Alexandra Palace is a legendary building with a history inextricably linked to the narrative of London and Londoners. Opened in 1873 as a grand Victorian public gesture, it was known as ‘the people’s Palace,’ until it became affectionately nicknamed ‘Ally Pally’. Over the years, the building has been marked by fires, restoration, war damage, charitable rescue, and many political sagas.
After 80 years of stagnation, the Alexandra Palace Theatre has opened again following several years of restoration in December last year. A complete technical infrastructure had to be installed in the process, including a substantial L-Acoustics Kara PA system.
The Alexandra Palace Theatre itself is part of the building’s East Wing. The stage is a spectacle of Victorian engineering with a variety of innovative stage machinery, and the theatre had an original capacity of 3,000. The BBC leased the Palace in 1935 and the theatre went unused until performances started again in 2004, in a limited way, though it wasn’t until 2012 that the Alexandra Palace and Park Trust planned a restoration of the building, starting with the East Wing and the theatre.
Steve Brookes, now Head of Production and Technical at the venue, was brought in to help with the reconstruction and realisation of the theatre. His aim was to bring a full, modern production infrastructure to the space so that no company or touring production would hesitate to perform at the Palace, but at the same time to honour the heritage of the building. “There were restrictions,” Brookes said. “Whilst the theatre itself is Grade II listed, the stage is Grade I listed, meaning it cannot be demolished, extended, or altered without special permission. However, it had to be strengthened and is now supported with a sympathetic scaffold structure. Then it was a case of bringing in all the systems that we needed: PA, lighting and trussing.”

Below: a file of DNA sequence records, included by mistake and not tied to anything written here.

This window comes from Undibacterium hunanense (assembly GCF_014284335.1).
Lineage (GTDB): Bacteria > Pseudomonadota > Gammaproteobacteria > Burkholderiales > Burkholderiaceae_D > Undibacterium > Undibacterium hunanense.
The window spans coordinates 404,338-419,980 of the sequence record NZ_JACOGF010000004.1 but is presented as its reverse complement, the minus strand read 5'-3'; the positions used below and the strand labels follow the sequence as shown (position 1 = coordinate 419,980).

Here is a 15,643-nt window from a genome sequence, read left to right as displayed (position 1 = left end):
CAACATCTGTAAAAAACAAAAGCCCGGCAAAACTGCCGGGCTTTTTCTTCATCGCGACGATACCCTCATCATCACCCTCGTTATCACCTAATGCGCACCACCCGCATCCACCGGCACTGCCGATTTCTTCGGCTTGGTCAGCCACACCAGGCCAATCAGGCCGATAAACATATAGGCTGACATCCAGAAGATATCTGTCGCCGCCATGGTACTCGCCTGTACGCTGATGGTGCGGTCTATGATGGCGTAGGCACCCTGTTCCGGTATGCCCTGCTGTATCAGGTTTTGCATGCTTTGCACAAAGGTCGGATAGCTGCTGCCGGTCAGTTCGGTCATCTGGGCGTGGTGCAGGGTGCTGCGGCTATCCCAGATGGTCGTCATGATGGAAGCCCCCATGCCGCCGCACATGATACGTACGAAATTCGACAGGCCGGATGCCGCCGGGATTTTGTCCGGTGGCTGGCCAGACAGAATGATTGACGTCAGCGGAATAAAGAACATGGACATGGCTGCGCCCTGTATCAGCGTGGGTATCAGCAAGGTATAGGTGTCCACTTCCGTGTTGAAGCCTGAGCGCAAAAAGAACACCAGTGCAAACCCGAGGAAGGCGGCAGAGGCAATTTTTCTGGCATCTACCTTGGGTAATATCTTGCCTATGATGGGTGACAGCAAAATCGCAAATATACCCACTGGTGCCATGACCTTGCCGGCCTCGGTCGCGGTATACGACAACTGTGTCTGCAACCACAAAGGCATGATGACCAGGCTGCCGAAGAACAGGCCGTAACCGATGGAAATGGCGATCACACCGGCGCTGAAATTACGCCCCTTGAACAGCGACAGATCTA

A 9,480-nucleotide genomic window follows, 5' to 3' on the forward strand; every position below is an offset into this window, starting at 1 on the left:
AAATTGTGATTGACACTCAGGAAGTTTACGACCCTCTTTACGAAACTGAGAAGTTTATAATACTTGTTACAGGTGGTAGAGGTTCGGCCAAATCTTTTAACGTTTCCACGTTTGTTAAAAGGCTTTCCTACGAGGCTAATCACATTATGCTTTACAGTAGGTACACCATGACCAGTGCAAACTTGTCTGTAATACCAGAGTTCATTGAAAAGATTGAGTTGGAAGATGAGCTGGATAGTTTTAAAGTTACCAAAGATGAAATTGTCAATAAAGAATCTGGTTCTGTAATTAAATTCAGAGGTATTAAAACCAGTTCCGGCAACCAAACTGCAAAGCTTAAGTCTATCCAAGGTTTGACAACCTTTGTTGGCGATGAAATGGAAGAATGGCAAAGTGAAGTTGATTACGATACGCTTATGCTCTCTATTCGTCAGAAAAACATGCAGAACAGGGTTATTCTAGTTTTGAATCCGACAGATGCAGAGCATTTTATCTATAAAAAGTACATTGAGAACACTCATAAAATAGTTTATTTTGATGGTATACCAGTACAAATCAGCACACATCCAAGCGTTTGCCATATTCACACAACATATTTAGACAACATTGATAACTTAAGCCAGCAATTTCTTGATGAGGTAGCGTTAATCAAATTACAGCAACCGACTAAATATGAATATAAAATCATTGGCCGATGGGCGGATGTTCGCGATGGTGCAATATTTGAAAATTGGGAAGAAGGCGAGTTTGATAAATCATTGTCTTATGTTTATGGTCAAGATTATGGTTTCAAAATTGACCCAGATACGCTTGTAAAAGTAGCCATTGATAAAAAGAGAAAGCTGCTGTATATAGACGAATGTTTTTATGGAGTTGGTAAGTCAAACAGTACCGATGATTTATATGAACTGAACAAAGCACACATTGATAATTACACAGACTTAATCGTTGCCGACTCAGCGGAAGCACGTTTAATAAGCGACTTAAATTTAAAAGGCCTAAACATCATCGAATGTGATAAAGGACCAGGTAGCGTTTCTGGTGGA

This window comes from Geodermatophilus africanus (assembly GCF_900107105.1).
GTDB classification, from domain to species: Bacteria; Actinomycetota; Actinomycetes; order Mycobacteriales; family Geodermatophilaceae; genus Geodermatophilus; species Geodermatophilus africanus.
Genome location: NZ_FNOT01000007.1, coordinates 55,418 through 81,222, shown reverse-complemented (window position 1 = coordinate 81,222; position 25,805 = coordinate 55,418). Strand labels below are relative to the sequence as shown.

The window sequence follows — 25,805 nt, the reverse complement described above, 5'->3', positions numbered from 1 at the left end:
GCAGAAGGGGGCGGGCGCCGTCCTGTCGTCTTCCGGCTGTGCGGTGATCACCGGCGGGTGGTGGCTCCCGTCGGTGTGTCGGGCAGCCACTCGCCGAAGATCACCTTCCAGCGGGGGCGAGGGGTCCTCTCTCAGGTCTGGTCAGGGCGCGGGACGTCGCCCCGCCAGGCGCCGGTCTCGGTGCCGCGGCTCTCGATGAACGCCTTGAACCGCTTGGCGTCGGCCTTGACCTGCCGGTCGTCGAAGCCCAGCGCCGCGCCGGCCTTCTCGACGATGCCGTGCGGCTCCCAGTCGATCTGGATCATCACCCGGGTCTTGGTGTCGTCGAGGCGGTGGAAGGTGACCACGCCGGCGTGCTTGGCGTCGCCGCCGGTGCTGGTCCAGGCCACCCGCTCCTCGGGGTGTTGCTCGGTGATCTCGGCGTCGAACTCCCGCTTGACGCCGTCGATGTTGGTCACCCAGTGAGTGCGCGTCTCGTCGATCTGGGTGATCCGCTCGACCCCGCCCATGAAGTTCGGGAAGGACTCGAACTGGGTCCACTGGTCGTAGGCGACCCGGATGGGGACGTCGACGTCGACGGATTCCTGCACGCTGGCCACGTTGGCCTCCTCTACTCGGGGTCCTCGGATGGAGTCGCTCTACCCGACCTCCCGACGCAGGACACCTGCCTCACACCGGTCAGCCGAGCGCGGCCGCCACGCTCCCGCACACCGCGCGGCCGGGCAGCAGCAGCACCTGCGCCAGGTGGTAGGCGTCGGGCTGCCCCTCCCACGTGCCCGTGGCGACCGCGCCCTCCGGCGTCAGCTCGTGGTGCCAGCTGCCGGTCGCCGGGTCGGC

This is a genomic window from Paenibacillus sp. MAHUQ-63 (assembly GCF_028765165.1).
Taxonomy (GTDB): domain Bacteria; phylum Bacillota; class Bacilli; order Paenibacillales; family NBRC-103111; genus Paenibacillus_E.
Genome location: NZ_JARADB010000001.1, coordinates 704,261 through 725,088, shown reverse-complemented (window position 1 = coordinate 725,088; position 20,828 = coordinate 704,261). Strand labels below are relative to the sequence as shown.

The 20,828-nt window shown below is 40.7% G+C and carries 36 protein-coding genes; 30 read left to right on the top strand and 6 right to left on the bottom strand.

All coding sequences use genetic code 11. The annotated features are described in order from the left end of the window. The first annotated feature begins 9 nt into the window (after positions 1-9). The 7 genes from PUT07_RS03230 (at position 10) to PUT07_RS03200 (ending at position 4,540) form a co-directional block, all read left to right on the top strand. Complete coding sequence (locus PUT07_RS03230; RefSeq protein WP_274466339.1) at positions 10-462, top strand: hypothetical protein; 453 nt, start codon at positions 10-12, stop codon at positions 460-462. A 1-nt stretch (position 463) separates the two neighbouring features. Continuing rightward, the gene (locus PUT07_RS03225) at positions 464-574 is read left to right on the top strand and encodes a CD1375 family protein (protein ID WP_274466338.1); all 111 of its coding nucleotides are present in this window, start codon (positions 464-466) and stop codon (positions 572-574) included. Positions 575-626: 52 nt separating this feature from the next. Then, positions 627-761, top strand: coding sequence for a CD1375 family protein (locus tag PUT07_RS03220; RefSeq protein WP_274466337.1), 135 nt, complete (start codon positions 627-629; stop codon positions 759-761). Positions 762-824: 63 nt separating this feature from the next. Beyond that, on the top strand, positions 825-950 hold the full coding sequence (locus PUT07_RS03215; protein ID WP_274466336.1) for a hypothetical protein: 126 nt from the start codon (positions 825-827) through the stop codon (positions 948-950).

The audio system was supplied and installed by HD Pro Audio under the direction of the company’s Andy Huffer.
“Andy and the team at HD have been a huge help,” noted Brookes. “Although audio isn’t my main area of expertise, I have always had a preference for L-Acoustics. Andy’s input has been invaluable, and I was pleased that we have been able to install an amazing system that works so well in this room.”
The PA system was designed in conjunction with L-Acoustics, settling on an optimum combination that worked both in terms of budget and coverage of the auditorium. The system comprises two hangs of nine Kara flanked by three SB18 subs, and with two X15 HiQ as out fill. The system is powered by four LA4X and three LA12X amplified controllers, which are housed backstage in custom-built racks.
A P1 AVB processor – an EQ station, delay and dynamics processor – takes the FOH console inputs and links to the amplifiers with AVB. Seven X12 provide stage monitoring with an SB18 as drum fill, all run from two LA4X in a custom mobile rack.
“L-Acoustics did the final tuning of the system, which is perfectly balanced for the room,” Brookes continued. “There isn’t the need for much EQ as we have the right placement and the right type of boxes. We have achieved complete coverage, with the main arrays pretty much doing the entire room, with six 5XT for lower SPL shows, or six X8 for louder shows, providing fill for the front few rows. This means there’s no need for additional, confusing sources.”
“It sounds beautiful in here,” added Huffer, who also recognised the advantages of the L-Acoustics brand to a theatre when it comes to bookings: “…Any rider you get coming through, they are first or second on everything, which means no one will say they don’t want to use it.”
“It is having such flexibility that makes this a space people will want to hire, that’s the key thing for any incoming production wanting to come into these venues,” Brookes concluded. “If it’s nice and simple and you’ve got a box-ticking PA, it just makes the whole thing a lot easier.”